Diabetes mellitus is characterized by an inability of pancreatic ? cells to produce and secrete sufficient insulin to meet the needs of the body. While the mechanisms regulating insulin secretion are well understood, less is known about the processing of proinsulin to mature insulin in pancreatic ? cells. In humans, elevated circulating proinsulin is associated with impaired proinsulin processing and the development of type 2 diabetes (T2D). We have discovered that mice with a targeted deletion of the iron regulatory protein 2 (Irp2) gene, which leads to a depletion of intracellular iron content, develop hyperglycemia, glucose intolerance and impaired glucose- stimulated insulin secretion from pancreatic ? cells. Irp2-/- mice display increased pancreatic proinsulin content, decreased insulin content and reduced insulin secretion, suggesting that dysregulation of intracellular iron homeostasis causes a defect in proinsulin processing in ? cells. We propose that the depletion of intracellular iron in ? cells impairs mitochondrial function and endoplasmic reticulum (ER) homeostasis, leading to defective proinsulin processing. We plan to identify specific functional changes in these pathways in Irp2 deficient ? cells that will give new insight into molecular mechanisms that can be targeted in ? cell dysfunction.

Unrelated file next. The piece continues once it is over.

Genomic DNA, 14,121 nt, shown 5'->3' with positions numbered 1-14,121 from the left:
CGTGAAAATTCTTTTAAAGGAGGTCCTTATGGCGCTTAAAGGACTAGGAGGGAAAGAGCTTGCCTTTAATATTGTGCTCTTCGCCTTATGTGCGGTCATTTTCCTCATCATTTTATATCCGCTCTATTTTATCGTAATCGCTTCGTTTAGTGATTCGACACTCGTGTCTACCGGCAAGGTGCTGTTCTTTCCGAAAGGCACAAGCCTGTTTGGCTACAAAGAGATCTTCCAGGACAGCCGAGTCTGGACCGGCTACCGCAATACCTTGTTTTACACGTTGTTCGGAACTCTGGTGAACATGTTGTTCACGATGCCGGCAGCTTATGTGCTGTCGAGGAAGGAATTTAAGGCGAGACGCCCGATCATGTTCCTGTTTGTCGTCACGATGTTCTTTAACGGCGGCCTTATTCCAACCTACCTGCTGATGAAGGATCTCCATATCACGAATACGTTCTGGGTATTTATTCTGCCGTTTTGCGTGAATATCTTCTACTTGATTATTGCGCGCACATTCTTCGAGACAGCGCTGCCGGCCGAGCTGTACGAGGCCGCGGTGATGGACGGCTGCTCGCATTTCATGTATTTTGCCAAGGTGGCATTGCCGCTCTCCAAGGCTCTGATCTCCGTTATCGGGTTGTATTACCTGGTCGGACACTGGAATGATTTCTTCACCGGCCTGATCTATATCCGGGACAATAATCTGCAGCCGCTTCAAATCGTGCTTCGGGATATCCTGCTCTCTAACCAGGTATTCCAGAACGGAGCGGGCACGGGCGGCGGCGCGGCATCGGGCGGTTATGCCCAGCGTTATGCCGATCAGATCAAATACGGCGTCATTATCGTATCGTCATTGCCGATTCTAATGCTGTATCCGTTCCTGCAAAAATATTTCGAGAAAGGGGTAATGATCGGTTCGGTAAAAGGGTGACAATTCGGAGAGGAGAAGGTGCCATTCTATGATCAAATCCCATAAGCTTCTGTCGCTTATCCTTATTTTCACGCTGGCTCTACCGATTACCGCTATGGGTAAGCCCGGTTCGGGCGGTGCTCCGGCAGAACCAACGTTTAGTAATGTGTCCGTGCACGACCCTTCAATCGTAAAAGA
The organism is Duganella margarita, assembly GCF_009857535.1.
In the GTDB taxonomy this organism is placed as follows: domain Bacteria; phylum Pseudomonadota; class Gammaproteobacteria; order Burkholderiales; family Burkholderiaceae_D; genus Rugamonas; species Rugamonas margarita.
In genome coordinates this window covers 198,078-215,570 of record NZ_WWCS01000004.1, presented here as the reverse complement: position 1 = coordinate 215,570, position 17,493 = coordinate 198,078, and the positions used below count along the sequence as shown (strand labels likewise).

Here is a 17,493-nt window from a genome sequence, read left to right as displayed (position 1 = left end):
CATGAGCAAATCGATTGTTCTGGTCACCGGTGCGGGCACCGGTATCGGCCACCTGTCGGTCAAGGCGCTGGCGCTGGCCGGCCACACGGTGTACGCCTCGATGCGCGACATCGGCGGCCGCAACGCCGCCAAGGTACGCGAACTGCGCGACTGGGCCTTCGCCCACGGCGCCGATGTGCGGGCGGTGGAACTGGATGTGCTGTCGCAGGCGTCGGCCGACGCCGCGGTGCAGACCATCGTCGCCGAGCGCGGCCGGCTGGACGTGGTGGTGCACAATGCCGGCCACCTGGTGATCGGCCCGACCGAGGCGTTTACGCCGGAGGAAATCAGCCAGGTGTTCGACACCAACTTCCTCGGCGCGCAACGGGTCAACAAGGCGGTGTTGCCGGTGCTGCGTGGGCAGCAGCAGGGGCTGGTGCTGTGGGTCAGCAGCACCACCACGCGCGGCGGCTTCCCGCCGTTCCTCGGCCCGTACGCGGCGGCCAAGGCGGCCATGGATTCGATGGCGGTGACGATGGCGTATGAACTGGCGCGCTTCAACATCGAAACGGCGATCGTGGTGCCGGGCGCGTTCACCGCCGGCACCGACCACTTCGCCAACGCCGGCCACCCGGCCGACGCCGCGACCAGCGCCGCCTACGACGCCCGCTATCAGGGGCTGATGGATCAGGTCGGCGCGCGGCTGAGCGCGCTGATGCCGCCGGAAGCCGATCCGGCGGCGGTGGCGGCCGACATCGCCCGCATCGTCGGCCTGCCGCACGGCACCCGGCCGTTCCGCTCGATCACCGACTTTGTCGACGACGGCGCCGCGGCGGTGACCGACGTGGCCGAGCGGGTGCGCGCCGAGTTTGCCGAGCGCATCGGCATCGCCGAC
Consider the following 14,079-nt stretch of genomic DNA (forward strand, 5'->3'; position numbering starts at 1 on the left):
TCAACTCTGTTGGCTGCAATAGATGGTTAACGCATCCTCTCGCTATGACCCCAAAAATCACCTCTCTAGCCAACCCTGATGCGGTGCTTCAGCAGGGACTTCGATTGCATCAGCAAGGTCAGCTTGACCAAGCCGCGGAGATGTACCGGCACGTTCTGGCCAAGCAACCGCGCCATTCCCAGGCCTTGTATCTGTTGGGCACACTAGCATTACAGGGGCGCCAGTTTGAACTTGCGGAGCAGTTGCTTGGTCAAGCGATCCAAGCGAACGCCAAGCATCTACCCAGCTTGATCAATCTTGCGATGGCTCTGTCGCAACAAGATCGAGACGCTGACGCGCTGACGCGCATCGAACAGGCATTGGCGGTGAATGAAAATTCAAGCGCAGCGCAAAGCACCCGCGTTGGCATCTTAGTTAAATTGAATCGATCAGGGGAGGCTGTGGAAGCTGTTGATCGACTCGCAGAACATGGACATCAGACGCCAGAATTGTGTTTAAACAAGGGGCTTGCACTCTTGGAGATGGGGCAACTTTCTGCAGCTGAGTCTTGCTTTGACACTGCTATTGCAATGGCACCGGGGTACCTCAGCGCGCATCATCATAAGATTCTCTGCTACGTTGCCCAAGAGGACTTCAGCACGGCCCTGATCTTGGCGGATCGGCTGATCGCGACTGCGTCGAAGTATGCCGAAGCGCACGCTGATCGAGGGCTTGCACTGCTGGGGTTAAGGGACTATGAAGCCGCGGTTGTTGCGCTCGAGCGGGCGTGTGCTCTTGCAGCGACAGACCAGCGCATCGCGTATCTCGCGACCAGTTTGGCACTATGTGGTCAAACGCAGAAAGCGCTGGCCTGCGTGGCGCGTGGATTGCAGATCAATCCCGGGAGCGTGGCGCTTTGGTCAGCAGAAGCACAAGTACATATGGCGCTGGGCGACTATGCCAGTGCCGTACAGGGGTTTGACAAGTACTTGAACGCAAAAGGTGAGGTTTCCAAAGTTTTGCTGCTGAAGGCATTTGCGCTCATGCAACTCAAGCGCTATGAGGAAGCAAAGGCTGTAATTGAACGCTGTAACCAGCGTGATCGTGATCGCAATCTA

Diabetes is characterized by high blood glucose levels due to the inability of pancreatic ? cells to produce sufficient insulin to meet the needs of the body. About 300 million of individuals worldwide have type 2 diabetes, which increases the risk of cardiovascular disease, renal failure, blindness and peripheral neuropathy. Our work will provide insights about the role of iron in proinsulin processing to mature insulin and the response of ? cells to impaired proinsulin accumulation. These insights could reveal new strategies to augment proinsulin folding, reduce ER stress and improve ? cell function.